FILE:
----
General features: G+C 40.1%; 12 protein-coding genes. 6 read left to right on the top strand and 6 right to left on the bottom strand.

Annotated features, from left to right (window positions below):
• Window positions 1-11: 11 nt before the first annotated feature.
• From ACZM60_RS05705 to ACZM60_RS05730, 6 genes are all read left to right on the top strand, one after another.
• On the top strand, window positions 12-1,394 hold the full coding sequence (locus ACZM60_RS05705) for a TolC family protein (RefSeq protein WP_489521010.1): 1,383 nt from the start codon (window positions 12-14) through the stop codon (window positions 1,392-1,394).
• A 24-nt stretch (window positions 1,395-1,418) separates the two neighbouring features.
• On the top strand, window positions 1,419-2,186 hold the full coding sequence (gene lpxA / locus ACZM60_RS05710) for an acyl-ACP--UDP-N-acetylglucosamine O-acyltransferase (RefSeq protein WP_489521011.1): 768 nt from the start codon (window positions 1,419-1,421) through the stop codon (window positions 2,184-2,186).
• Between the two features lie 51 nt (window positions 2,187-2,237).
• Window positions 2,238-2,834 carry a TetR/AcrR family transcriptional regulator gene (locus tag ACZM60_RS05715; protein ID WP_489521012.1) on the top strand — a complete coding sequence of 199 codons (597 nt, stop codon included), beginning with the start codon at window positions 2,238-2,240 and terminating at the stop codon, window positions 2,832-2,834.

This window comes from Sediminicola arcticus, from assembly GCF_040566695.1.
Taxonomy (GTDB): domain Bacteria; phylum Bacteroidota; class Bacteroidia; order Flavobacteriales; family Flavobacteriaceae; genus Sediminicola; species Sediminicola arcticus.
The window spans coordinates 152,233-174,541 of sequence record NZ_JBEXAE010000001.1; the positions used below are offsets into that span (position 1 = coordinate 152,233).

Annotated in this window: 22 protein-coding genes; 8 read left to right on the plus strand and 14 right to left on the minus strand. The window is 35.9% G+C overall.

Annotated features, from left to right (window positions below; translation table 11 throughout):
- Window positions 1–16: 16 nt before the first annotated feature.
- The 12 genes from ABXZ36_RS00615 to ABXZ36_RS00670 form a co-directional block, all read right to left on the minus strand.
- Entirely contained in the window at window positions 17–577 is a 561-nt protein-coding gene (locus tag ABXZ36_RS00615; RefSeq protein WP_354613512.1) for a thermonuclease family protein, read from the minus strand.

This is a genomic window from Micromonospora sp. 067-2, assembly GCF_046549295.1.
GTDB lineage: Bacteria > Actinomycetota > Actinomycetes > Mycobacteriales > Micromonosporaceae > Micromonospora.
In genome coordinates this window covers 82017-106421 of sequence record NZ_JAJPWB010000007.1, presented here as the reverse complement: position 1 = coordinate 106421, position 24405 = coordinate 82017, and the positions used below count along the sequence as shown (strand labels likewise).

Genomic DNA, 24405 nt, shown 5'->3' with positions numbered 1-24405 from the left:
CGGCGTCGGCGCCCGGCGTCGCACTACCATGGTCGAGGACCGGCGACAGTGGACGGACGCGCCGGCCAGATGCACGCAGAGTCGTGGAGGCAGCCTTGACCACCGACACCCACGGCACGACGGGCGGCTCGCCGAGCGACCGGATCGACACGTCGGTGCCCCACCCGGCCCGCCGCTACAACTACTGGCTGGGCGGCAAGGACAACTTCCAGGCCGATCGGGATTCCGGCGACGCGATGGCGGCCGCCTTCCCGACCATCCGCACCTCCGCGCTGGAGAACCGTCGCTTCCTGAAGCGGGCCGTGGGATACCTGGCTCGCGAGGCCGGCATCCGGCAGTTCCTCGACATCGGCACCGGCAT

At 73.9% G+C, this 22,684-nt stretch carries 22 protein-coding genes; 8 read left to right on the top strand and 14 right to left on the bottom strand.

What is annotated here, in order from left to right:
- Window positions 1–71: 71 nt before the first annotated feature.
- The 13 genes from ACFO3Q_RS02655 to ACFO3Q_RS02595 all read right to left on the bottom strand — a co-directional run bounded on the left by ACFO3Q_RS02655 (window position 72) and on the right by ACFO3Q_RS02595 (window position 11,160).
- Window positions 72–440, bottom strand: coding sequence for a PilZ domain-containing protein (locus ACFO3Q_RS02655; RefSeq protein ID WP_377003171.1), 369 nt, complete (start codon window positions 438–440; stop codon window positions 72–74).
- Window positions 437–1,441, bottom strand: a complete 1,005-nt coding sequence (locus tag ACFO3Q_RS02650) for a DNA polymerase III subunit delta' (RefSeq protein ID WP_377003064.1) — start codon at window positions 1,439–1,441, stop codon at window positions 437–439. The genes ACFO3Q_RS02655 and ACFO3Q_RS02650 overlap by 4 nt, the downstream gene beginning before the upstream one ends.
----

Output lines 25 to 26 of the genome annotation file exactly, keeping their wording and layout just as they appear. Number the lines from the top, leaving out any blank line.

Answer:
- Window positions 1–71: 71 nt before the first annotated feature.
- The 13 genes from ACFO3Q_RS02655 to ACFO3Q_RS02595 all read right to left on the bottom strand — a co-directional run bounded on the left by ACFO3Q_RS02655 (window position 72) and on the right by ACFO3Q_RS02595 (window position 11,160).